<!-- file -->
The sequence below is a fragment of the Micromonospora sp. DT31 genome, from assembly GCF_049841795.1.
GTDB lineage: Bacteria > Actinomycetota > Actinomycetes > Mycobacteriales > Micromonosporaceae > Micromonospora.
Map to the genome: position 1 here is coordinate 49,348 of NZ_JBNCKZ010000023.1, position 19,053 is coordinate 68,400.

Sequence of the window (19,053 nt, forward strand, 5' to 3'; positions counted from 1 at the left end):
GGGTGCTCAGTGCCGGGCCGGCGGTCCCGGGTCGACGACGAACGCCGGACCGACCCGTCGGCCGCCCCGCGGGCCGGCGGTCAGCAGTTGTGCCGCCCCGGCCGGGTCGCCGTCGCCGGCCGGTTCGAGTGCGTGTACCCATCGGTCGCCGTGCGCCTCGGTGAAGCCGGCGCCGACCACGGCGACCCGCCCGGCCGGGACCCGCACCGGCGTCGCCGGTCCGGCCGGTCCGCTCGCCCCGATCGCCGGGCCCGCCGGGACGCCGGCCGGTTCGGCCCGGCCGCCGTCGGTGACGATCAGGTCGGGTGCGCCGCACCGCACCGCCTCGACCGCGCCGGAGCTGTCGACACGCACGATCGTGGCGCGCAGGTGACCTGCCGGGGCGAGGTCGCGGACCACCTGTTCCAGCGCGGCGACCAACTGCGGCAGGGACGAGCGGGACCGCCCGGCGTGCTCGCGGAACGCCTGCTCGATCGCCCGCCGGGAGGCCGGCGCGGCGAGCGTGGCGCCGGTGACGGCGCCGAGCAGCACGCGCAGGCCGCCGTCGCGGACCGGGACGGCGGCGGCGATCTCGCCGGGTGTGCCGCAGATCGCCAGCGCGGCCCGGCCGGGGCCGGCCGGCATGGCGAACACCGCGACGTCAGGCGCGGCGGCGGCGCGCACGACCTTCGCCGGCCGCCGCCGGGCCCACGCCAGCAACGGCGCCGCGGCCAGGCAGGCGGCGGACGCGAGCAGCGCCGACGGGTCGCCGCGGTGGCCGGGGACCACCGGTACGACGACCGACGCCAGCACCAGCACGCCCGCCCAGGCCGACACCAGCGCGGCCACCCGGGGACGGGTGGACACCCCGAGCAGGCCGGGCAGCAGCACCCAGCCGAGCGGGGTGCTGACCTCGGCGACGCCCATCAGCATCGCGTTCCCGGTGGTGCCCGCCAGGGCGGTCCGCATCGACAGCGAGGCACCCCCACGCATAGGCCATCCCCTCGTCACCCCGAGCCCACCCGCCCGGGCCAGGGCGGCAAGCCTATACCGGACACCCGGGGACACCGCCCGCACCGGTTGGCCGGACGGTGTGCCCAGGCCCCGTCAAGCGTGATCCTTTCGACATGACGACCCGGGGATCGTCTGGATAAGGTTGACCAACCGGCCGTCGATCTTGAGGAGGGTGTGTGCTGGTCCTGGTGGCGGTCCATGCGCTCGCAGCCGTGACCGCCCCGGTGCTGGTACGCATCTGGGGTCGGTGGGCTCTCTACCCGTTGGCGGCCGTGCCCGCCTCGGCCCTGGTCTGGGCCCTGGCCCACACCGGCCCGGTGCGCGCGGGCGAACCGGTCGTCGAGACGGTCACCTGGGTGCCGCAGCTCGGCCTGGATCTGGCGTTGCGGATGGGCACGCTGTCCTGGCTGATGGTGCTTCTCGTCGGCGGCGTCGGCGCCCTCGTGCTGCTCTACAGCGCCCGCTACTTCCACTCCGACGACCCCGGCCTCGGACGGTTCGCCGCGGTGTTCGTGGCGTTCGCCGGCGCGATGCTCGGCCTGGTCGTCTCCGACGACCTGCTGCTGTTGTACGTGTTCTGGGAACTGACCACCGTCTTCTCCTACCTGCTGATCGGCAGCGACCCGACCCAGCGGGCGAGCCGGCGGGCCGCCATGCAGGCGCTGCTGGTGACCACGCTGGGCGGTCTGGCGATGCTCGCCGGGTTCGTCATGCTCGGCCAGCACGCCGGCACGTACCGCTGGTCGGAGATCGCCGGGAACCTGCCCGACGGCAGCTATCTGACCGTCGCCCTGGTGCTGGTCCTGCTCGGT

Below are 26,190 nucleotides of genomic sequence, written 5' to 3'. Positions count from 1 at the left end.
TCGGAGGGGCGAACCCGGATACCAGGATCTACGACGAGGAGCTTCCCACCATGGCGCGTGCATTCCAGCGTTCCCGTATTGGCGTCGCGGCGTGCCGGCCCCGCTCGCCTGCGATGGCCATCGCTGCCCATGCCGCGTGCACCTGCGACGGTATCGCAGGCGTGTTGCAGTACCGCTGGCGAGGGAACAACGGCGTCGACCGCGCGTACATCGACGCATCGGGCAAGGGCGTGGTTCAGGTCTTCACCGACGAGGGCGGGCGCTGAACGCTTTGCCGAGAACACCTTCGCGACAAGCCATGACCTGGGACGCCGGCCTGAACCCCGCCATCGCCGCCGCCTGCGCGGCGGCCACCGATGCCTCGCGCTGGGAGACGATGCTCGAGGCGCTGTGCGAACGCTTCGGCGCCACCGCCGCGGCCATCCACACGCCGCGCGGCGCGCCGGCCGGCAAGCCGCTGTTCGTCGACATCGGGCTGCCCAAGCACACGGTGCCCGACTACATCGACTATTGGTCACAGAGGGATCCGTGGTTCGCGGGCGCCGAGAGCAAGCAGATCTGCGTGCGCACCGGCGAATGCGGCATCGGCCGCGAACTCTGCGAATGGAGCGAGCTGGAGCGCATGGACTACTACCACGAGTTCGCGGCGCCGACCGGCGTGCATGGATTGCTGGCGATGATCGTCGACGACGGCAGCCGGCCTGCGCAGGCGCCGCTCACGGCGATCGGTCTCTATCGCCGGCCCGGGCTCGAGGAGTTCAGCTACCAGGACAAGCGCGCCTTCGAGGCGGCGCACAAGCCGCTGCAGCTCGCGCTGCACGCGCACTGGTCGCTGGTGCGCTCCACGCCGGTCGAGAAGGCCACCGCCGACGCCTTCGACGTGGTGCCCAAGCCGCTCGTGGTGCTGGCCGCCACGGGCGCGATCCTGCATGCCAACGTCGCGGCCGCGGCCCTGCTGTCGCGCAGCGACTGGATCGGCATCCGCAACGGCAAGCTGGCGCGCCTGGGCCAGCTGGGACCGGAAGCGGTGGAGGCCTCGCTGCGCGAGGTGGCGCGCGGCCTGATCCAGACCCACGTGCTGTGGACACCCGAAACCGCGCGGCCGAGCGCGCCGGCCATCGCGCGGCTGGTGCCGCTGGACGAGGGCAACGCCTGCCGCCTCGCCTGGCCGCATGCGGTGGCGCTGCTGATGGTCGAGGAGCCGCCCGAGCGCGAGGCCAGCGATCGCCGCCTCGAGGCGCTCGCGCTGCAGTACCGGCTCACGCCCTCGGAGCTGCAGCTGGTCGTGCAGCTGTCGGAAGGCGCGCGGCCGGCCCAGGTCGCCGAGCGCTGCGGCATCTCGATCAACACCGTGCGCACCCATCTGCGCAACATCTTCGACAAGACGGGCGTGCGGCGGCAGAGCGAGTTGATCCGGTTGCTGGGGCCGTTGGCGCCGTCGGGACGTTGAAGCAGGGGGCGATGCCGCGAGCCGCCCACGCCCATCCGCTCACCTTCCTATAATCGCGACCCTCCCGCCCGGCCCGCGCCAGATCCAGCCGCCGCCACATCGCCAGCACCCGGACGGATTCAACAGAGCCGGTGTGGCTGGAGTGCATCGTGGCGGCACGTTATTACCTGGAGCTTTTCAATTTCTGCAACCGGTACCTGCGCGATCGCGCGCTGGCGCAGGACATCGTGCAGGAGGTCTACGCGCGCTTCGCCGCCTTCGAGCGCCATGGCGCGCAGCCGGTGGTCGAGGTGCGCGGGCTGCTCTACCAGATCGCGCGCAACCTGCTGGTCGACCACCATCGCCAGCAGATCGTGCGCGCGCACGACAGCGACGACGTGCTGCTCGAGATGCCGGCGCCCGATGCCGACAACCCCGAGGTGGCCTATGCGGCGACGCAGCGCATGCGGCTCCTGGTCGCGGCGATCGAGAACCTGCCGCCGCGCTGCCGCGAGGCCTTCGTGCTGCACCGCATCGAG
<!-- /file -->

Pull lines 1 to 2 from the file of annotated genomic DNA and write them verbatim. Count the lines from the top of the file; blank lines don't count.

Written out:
The sequence below is a fragment of the Micromonospora sp. DT31 genome, from assembly GCF_049841795.1.
GTDB lineage: Bacteria > Actinomycetota > Actinomycetes > Mycobacteriales > Micromonosporaceae > Micromonospora.